Chinese Communist Party infiltrated Doug Ford Conservatives, Trudeau Liberals: sources

Vincent Ke is a Progressive Conservative member of Premier Doug Ford's government since 2018.

Roberto Wakerell-Cruz Montreal QC
A covert Chinese Communist Party network allegedly directed by China's Toronto consulate during the 2019 federal election reportedly directed a member of the Ontario legislature, according to sources familiar with the investigation.

Vincent Ke, a Progressive Conservative member of Premier Doug Ford's government since 2018, allegedly acted as a financial intermediary for the CCP, according to two separate intelligence reports by the Privy Council Office. Ke is alleged to have received around $50,000, part of a larger disbursement of approximately $250,000 channeled through several intermediaries. Ke has denied the allegations.


Sources told Global News they were provided to the Prime Minister’s Office four months after the 2019 federal election advanced similar intelligence about the financing. "Community leaders facilitate the clandestine transfer of funds and recruit potential targets," the 2020 memo said.

The sources said that the covert funding scheme included funds of about $250,000 through a Toronto-based businessman Wei Chengyi, as well as a pro-Chinacommunity group named the Confederation of Toronto Chinese-Canadian Organizations, through an aide to a federal candidate running for the 2019 election. The aide allegedly provided about $50,000 of that sum to Ke.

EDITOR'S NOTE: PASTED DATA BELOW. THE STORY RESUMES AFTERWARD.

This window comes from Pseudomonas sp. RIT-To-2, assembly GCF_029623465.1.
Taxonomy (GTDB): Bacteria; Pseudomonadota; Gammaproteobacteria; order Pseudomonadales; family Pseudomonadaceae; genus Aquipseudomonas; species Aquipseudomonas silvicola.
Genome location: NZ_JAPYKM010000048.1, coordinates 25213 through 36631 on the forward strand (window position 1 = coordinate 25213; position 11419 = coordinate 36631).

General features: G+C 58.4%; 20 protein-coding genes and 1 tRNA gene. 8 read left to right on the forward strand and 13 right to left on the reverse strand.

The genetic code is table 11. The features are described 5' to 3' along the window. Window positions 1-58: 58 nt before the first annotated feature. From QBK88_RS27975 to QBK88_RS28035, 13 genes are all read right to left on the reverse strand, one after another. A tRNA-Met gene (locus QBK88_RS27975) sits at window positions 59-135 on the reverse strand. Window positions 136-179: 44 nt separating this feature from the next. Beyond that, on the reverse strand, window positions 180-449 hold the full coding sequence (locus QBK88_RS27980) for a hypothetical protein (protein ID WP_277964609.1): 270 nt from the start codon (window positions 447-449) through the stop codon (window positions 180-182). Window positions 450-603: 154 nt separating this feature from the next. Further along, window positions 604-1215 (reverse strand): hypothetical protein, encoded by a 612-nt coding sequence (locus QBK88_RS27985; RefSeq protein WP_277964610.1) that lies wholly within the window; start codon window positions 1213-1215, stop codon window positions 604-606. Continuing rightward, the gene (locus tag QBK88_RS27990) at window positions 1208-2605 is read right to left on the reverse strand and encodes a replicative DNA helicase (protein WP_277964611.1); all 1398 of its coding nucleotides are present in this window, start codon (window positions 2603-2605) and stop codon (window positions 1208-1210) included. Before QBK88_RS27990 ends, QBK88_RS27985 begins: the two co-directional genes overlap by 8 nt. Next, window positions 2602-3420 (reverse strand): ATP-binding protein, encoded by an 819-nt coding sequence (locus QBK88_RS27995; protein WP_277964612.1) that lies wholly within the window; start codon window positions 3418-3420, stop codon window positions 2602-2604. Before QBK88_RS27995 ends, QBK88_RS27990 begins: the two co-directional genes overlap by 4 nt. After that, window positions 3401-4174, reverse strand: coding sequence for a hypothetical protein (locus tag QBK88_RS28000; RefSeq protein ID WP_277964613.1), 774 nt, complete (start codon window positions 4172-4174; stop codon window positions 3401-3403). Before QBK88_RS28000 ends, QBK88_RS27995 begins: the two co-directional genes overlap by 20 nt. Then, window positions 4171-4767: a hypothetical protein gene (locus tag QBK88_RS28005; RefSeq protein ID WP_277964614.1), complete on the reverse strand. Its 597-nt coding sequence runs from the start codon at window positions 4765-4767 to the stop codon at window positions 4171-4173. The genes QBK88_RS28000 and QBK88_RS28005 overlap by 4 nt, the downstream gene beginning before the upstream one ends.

Ke is the latest Canadian politician to be accused of being connected to Chinese Communists. Two weeks ago, Liberal MP Han Dong was accused of being connected to the CCP. It was also alleged that Prime Minister Justin Trudeau ignored advice from CSIS that Dong was potentially connected to the CCP  Both Ke and Dong represent Don Valley North, one federally and one provincially.

In response to the accusations, Trudeau announced that he would appoint an "Independent special rapporteur," who will review the previous elections to ensure that democracy was not interfered with. 

Trudeau then announced that $5.5 million would be invested to "build capacity of civil society organizations to combat disinformation," adding that "disinformation often generated abroad can be a real threat to our elections, and it's a threat that the federal government cannot combat alone."


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